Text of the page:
Skip Partial Mash?

So I’m still pretty new but i skipped bottling and went to kegging straight out of the gate. Im pleased although I still end up bottling for buddies so they can try it. My question is when I decide to move beyond extract kits should i skip Partial Grain and move straight to ALL GRAIN? What are the pros and cons of either… for quality, ease and cost…???

Thanks for your time everyone!
Jared :blah:

While I think it is very useful for a new brewer to try extract first (to get the back-end of brewing down pat before diving into the complexities of mashing), I don’t think you need to go through partial mashing before hitting AG. There are a few reasons why you might, but those mostly have to do with not having the equipment to do a full mash and full-volume boil. If you can afford to buy everything you need, go for it.

So are you saying it’s simply cost? and specifically what… is it overall investment of the gear? I know it’s cheaper to to all grain vs exract kits but more specifically again… is it cheaper to go all grain vs partial in regards to ingredients to beer ratio lol?

Cost and space for equipment, primarily. AG needs a mash tun with sparge capabilities of some sort, a big enough brew kettle (10 gallons for 5 gallon batches, or 15 gallons for 10 gallon batches is where you want to be), a burner capable of maintaining a vigorous boil for that big pot, and a chiller that is sized for your batch. A grain mill is also highly recommended unless you buy your grains pre-milled, but they go stale quickly once milled. Don’t forget that you also need to put all that stuff somewhere when you aren’t using it.

There is no doubt that AG is MUCH cheaper than any other option when it comes to ingredients cost, but I didn’t think that is what you were asking about.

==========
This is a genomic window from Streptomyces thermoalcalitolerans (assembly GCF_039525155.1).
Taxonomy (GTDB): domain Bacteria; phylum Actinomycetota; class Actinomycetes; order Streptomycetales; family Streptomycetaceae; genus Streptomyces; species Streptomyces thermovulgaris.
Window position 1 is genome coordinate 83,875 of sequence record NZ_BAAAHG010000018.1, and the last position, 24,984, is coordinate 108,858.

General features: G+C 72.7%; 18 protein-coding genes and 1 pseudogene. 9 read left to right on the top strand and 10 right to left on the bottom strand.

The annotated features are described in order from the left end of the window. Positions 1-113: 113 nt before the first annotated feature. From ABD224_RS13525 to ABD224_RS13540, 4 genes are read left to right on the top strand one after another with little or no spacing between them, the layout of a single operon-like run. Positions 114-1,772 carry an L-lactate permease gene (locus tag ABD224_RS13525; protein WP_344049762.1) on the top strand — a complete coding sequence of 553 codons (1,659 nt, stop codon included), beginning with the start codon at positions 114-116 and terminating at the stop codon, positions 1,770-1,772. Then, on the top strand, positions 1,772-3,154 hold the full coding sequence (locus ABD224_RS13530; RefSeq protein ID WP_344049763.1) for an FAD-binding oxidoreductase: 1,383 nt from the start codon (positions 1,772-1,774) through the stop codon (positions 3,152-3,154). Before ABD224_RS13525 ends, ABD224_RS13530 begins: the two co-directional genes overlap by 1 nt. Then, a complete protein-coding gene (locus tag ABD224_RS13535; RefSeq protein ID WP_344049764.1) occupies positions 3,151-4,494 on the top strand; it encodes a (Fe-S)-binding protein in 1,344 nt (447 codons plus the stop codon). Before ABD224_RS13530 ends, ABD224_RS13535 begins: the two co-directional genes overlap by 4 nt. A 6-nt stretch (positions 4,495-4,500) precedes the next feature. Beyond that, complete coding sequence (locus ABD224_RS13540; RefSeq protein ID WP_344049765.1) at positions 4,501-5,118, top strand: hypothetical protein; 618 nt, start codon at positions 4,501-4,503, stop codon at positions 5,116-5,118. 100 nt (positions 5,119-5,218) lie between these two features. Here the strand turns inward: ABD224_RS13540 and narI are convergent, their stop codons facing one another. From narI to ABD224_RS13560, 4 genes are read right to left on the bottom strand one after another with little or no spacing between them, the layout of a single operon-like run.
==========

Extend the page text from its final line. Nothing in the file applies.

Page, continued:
There is only one quality reason I can think of why you might want to go partial mash, and that is that even if you screw up the mash temperatures, the effect won’t destroy your batch because you are mainly relying on the extract for your fermentables. But beer is pretty forgiving, so even if you did mess up the temperatures with an AG batch you are still likely to end up with drinkable beer, even if it is not exactly as you planned.

I have friends that never did or watched an extract beer being made. They started with AG.

I would not buy any new equipment to do PM. Just do a BIAB. You my decade that you don’t want to be tied to the time requirements of AG. But BIAB/PM works for you.

If you think you’ll be going to all grain, no need to earn a partial mash merit badge.
If you can’t have/store a mash tun, and can’t accommodate a full all grain BIAB in your brew pot, but really want to have part of your fermentables from fresh grain, then you may need to partial mash.

Time-wise: AG, PM, BIAB, are about the same. PM and BIAB require more attention if you are using your brew pot and not a mash tun.

Money? Meh. Not the best reason, IMO

Partial mash brewer here. For me it’s a space thing - I’m an apartment dweller, and just don’t really have room for the extra equipment I would need to do 5 gallon all grain batches. I mostly do BiaB, but a malt extract is nice for the times when you want to get a whole two cases out of the batch, y’know?

Same here.
I am still learning the ropes or all-grain BIAB (3.5 gal), so I still like partial mashes for 5 gallon batches.

I went from extract to partial mash to AG. I personally found it helpful to do partial mash first, gave me a good idea of what I was getting into. With that said, I don’t think it is all necessary. Good luck! :cheers:

I started with AG right away. Did it for a good 6 or 7 years before I even tried an extract brew. The extract was fun to make because it was a lot less time and work, but I didn’t take it as seriously so the beer was garbage. Drank it all though.

If you are thinking All Grain go for it.

+1. And if you ever have to move somewhere temporarily without your all-grain brew equipment, or if your all-grain equipment is in storage, or your all-grain equipment needs something replaced, etc., you can partial mash with a minimum of equipment and make quality beer - better than beer made from straight extract, or than with extract and steeped grains.

But ultimately, buying malt in bulk makes all-grain cheaper than partial mash, and you can control the final result more, especially fermentability of the wort. I geared making my all-grain (batch-sparge) equipment for, and do 10-gallon all-grain batches since i feel that what with the time it takes and the effort, I might as well get two keg’s worth of beer out of the effort rather than one.